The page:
Friday, March 14, 2014

How does Quayvon fit into the "H-back" role?

“I don’t know if he’ll even take any fullback reps,” Bobo said of Hicks. “… I think he plays with a good base. His issue sometimes blocking has been out in space, which causes him not to fit up properly. So we think getting up there close to the line will give him a chance to be successful in the running game. Now the passing game is going to be foreign. He’s used to running in the flat and that’s about it. So he’ll have to run some different routes and that will be an adjustment for him.”
Having had a week to process this, the move is mostly because of the lack of depth at tight end. With Jay Rome missing spring practice while recovering from foot surgery, Bobo will only have the services of Jordan Davis, plus walk ons Jack Loonam and Jared Chapple this spring. And since Quayvon Hicks played some tight end in high school at Pierce County the transition there should be a smooth one during spring practices, which begin in earnest next week.

But it also appears as if Hicks is being shifted into a different role as he heads into his junior season - the H-back. This is generally a hybrid tight end position that utilizes a lot of motion pre-snap. Motion makes the defense think before reacting. The offense can set the H-back up right where they want him just before the ball is snapped. This gives the defense little time to adjust and suddenly the play is beginning and the linebackers are still thinking about what they're seeing pre-snap. And as we all know, a defense that is thinking is not reacting nearly as quickly as it would prefer.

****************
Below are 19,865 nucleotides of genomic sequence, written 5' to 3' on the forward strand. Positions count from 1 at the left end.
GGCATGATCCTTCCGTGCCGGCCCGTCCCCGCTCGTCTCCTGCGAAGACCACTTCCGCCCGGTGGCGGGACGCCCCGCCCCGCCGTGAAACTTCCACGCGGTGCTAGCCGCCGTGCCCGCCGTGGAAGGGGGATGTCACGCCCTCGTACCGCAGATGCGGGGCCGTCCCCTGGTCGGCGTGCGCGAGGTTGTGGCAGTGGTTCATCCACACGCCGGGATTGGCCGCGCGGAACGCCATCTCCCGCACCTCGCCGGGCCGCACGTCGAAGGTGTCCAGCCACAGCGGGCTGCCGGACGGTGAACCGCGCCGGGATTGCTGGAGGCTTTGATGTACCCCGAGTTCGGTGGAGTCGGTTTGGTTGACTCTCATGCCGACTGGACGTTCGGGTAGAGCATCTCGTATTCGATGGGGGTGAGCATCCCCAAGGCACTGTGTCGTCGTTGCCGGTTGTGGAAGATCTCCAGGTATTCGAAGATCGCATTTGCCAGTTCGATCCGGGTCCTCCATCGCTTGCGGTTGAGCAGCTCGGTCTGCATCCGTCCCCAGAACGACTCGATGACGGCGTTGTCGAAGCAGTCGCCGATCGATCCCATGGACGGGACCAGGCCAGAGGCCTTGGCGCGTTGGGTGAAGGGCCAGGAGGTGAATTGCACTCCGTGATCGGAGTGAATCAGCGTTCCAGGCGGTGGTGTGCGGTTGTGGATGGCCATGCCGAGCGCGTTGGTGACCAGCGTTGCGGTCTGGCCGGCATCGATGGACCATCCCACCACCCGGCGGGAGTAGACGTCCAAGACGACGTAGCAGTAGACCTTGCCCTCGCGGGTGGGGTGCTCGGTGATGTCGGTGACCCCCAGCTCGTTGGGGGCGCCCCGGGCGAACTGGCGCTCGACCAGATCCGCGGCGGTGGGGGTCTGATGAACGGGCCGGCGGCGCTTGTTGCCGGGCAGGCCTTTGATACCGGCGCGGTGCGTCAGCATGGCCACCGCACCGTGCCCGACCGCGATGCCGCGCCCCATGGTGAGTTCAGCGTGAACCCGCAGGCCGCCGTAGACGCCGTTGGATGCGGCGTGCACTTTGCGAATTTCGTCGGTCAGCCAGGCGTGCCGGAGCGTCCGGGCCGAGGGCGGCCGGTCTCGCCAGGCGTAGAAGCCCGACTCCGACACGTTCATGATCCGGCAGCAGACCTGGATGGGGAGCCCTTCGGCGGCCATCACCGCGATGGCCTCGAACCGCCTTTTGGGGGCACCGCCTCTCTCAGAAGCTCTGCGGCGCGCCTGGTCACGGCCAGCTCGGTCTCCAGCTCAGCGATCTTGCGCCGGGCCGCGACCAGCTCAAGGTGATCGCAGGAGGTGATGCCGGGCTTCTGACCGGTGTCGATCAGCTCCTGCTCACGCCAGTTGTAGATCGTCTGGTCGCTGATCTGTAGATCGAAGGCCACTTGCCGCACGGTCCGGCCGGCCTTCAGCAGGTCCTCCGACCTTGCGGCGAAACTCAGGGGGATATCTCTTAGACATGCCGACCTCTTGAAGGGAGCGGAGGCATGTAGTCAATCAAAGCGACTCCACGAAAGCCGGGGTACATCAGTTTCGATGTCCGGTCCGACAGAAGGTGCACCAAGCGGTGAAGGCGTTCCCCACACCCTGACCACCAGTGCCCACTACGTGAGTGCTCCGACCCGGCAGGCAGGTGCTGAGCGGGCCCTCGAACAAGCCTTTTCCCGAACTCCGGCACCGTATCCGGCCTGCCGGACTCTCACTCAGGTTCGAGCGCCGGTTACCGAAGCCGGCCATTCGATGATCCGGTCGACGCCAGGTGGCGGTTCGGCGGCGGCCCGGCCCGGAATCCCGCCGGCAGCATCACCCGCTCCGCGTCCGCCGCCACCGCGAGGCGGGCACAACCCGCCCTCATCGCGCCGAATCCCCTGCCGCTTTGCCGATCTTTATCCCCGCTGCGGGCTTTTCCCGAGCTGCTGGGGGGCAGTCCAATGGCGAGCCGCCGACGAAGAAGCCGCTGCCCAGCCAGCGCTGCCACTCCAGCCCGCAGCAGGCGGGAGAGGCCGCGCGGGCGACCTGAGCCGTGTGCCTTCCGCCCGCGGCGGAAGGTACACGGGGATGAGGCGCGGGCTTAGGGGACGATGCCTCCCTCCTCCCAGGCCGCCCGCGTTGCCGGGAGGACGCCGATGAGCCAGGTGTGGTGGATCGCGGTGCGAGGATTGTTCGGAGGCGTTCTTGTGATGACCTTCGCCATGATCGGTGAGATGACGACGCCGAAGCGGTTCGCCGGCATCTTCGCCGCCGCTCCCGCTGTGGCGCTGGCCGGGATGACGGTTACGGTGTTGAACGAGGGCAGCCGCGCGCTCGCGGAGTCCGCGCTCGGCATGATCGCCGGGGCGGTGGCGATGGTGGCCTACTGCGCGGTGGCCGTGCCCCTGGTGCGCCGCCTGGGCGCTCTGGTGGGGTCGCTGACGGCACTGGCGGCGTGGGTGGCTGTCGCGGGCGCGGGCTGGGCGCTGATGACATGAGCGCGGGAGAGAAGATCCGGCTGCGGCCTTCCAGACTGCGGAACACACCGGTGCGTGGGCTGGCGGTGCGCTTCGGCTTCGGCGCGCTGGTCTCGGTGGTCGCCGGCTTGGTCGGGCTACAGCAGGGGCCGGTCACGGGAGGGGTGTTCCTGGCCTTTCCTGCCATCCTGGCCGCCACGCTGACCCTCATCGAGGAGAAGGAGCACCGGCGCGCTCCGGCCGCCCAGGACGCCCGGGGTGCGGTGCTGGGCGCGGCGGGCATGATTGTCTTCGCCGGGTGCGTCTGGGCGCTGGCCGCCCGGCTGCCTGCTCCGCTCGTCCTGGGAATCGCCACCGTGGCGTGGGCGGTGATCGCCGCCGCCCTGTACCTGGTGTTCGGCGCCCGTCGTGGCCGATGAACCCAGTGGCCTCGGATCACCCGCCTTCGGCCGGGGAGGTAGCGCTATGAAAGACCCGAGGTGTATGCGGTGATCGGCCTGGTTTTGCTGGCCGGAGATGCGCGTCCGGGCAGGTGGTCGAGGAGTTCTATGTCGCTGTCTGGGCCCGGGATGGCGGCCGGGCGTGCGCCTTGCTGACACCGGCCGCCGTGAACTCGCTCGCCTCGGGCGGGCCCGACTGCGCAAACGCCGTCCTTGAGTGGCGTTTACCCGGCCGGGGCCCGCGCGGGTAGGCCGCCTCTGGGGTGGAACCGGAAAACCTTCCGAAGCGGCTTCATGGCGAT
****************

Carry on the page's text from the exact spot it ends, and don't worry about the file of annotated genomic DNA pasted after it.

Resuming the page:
Although the H-back has been utilized in many ways since its inception, the fundamentals for the H-back remain the same - block, run and catch, Similar to a fullback, the H-back must run downhill to help create running lanes for the ball carrier. Meanwhile, running with the football out of this position typically comes after catching a pass rather than after a handoff. A good H-back will be able to do all of these things equally.

So if this transition is a successful one, what can we expect from Quayvon this fall? Looking over his 2013 stats paints a picture of inconsistency. On one hand he averaged 9.3 yards per touch. On the other that only includes ten rushes and five receptions. The reality is that Hicks struggled to find snaps at fullback behind Merritt Hall and also dropped some passes that would have possibly helped him fit better into the offense. Hall is almost exclusively a blocker and has clearly established himself as the #1 fullback for the next two seasons. Hicks adds some other dimensions for Bobo to utilize, especially if he can prove to be a dependable target in the passing game.

The good news is that the motivation should be high for Quayvon this spring. I would imagine he's eager to prove his versatility as a player in this offense, both for Georgia as well as his future stock in an NFL draft.